Monday, April 09, 2007

Orwell's Insight

I have been reading George Orwell's '1984': such insight and genius. His commentary on the nature of political thought, written in the '40s, is possibly even more relevant today. From chapter 9:
"Even the humblest Party member is expected to be competent, industrious and even intelligent within narrow limits, but it is also necessary that he should be a credulous and ignorant fanatic whose prevailing moods are fear, hatred, adulation and orgiastic triumph. In other words it is necessary that he should have the mentality appropriate to a state of war. It does not matter whether or not the war is actually happening, and, since no decisive victory is possible, whether the war is going well or badly. All that is needed is that a state of war should exist. The splitting of the intelligence which the Party requires of its members, and which is more easily achieved in an atmosphere of war, is now almost universal, but the higher up the ranks one goes, the more marked it becomes. It is precisely in the Inner Party that war hysteria and hatred of the enemy are strongest. In his capacity as an administrator, it is often necessary for a member of the Inner Party to know that this or that item of war news is untruthful, and he may often be aware that the entire war is spurious and is either not happening or is being waged for reasons quite other than the declared ones: but such knowledge is easily neutralised by the technique of doublethink."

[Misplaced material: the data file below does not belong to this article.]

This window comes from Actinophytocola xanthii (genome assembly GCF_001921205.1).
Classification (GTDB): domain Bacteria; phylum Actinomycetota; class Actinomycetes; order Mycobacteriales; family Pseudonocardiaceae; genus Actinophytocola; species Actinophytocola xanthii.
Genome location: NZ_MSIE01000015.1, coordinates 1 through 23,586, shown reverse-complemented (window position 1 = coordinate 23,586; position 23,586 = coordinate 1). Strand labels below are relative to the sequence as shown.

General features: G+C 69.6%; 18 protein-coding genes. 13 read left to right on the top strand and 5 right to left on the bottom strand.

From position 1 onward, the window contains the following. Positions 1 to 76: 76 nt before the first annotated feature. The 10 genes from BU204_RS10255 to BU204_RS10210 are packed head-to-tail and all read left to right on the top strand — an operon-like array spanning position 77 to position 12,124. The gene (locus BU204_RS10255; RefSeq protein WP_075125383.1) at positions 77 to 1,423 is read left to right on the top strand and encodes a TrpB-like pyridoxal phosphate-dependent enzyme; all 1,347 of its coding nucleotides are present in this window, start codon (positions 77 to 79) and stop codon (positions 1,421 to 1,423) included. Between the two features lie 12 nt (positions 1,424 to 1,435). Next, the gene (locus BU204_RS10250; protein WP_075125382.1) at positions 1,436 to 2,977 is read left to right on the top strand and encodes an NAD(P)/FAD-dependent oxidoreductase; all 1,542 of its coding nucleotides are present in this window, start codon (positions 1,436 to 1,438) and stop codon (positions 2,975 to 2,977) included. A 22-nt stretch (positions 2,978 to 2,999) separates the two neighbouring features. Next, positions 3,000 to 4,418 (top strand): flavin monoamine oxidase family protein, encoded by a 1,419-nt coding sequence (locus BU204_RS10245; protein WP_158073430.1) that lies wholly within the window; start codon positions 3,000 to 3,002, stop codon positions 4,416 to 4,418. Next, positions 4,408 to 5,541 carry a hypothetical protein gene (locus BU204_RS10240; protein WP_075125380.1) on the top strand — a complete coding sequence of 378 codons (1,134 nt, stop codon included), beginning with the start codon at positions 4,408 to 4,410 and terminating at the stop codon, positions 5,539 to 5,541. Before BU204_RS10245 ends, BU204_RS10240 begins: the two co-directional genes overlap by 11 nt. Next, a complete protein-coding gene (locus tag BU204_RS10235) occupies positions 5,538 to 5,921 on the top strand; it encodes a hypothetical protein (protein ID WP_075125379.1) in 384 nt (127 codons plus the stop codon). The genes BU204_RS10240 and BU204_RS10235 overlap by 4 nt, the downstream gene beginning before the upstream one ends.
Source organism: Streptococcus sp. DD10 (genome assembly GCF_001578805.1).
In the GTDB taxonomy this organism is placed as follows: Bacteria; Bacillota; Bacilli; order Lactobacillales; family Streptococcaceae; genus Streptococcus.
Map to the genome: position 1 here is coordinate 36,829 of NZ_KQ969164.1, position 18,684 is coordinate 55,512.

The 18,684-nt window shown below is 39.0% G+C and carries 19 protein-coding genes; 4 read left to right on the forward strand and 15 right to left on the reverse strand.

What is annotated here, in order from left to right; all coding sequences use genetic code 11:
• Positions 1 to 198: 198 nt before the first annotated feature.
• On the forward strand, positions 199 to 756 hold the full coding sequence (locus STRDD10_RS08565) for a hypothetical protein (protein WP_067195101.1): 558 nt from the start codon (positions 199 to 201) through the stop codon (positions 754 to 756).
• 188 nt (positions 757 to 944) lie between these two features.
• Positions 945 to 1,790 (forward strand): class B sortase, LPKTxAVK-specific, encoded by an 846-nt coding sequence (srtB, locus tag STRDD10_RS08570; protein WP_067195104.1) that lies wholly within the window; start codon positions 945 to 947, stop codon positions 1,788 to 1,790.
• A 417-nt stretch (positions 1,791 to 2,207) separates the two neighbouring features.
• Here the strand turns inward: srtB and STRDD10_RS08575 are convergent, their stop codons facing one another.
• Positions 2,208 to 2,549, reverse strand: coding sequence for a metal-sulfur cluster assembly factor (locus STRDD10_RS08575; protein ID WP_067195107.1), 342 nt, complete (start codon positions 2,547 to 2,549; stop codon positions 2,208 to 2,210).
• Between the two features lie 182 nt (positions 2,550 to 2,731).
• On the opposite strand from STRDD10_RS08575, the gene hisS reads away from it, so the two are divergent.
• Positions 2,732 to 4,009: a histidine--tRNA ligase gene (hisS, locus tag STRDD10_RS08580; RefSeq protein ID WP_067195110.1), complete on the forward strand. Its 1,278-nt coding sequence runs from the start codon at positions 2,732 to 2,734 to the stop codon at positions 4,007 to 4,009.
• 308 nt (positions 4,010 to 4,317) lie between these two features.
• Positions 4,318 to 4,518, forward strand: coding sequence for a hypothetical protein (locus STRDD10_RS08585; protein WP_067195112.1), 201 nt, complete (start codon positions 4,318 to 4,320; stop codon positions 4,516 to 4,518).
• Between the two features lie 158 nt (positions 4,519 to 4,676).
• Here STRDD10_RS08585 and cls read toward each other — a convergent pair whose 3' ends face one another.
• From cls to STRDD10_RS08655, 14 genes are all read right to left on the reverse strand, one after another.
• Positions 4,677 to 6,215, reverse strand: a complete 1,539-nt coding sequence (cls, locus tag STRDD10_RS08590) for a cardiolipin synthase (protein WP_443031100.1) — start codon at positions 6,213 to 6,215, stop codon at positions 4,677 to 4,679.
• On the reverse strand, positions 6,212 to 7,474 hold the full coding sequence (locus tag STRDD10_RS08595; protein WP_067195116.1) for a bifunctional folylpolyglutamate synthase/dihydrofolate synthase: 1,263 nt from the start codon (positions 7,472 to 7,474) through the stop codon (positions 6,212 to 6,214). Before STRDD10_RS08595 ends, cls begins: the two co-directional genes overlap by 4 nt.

- Winston Smith, reading Emmanuel Goldstein's banned book "The Theory And Practice of Oligarchical Collectivism"

Sound familiar? Instead of "Party", try reading "Church" or (particularly in the US) "Administration".


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